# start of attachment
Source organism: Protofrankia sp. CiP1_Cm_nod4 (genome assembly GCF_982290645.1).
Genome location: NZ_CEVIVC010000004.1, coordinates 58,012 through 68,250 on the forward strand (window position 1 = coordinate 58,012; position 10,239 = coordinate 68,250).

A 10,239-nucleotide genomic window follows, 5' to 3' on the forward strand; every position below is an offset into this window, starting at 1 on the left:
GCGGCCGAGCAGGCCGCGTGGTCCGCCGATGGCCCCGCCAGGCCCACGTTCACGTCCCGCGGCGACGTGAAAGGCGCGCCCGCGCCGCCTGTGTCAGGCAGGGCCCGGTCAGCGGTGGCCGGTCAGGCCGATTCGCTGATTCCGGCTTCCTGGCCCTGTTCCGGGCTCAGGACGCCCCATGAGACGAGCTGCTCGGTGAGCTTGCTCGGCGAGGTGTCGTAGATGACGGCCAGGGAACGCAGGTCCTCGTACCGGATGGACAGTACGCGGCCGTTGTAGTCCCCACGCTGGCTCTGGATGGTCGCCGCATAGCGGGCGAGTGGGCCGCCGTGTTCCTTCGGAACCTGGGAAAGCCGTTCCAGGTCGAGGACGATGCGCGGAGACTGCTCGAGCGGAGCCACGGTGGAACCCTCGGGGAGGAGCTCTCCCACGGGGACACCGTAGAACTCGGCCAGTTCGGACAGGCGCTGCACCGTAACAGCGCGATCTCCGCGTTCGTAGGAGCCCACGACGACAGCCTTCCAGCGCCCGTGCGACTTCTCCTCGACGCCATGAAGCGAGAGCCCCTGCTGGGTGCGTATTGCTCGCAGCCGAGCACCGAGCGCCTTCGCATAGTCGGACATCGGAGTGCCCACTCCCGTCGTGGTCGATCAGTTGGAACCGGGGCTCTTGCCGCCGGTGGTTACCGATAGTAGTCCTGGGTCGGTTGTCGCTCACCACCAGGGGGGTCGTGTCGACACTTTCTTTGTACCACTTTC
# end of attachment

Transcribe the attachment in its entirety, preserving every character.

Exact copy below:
Source organism: Protofrankia sp. CiP1_Cm_nod4 (genome assembly GCF_982290645.1).
Genome location: NZ_CEVIVC010000004.1, coordinates 58,012 through 68,250 on the forward strand (window position 1 = coordinate 58,012; position 10,239 = coordinate 68,250).

A 10,239-nucleotide genomic window follows, 5' to 3' on the forward strand; every position below is an offset into this window, starting at 1 on the left:
GCGGCCGAGCAGGCCGCGTGGTCCGCCGATGGCCCCGCCAGGCCCACGTTCACGTCCCGCGGCGACGTGAAAGGCGCGCCCGCGCCGCCTGTGTCAGGCAGGGCCCGGTCAGCGGTGGCCGGTCAGGCCGATTCGCTGATTCCGGCTTCCTGGCCCTGTTCCGGGCTCAGGACGCCCCATGAGACGAGCTGCTCGGTGAGCTTGCTCGGCGAGGTGTCGTAGATGACGGCCAGGGAACGCAGGTCCTCGTACCGGATGGACAGTACGCGGCCGTTGTAGTCCCCACGCTGGCTCTGGATGGTCGCCGCATAGCGGGCGAGTGGGCCGCCGTGTTCCTTCGGAACCTGGGAAAGCCGTTCCAGGTCGAGGACGATGCGCGGAGACTGCTCGAGCGGAGCCACGGTGGAACCCTCGGGGAGGAGCTCTCCCACGGGGACACCGTAGAACTCGGCCAGTTCGGACAGGCGCTGCACCGTAACAGCGCGATCTCCGCGTTCGTAGGAGCCCACGACGACAGCCTTCCAGCGCCCGTGCGACTTCTCCTCGACGCCATGAAGCGAGAGCCCCTGCTGGGTGCGTATTGCTCGCAGCCGAGCACCGAGCGCCTTCGCATAGTCGGACATCGGAGTGCCCACTCCCGTCGTGGTCGATCAGTTGGAACCGGGGCTCTTGCCGCCGGTGGTTACCGATAGTAGTCCTGGGTCGGTTGTCGCTCACCACCAGGGGGGTCGTGTCGACACTTTCTTTGTACCACTTTC